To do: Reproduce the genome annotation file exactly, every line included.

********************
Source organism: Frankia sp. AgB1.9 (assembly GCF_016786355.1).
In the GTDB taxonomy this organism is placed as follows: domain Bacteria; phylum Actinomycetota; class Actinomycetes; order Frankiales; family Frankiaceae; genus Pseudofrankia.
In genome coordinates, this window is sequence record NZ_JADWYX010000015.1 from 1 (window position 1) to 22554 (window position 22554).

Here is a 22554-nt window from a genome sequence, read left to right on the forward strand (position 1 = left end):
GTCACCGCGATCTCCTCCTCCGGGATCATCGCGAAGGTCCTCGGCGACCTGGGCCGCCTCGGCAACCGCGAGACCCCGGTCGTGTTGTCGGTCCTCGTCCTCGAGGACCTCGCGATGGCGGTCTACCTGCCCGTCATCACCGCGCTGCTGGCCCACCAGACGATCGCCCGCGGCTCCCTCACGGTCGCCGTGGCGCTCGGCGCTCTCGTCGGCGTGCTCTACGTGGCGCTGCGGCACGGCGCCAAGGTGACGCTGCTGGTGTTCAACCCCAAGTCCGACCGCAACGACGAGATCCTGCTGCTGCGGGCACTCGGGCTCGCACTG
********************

Source organism: Frankia sp. AgB1.9 (assembly GCF_016786355.1).
In the GTDB taxonomy this organism is placed as follows: domain Bacteria; phylum Actinomycetota; class Actinomycetes; order Frankiales; family Frankiaceae; genus Pseudofrankia.
In genome coordinates, this window is sequence record NZ_JADWYX010000015.1 from 1 (window position 1) to 22554 (window position 22554).

Here is a 22554-nt window from a genome sequence, read left to right on the forward strand (position 1 = left end):
GTCACCGCGATCTCCTCCTCCGGGATCATCGCGAAGGTCCTCGGCGACCTGGGCCGCCTCGGCAACCGCGAGACCCCGGTCGTGTTGTCGGTCCTCGTCCTCGAGGACCTCGCGATGGCGGTCTACCTGCCCGTCATCACCGCGCTGCTGGCCCACCAGACGATCGCCCGCGGCTCCCTCACGGTCGCCGTGGCGCTCGGCGCTCTCGTCGGCGTGCTCTACGTGGCGCTGCGGCACGGCGCCAAGGTGACGCTGCTGGTGTTCAACCCCAAGTCCGACCGCAACGACGAGATCCTGCTGCTGCGGGCACTCGGGCTCGCACTG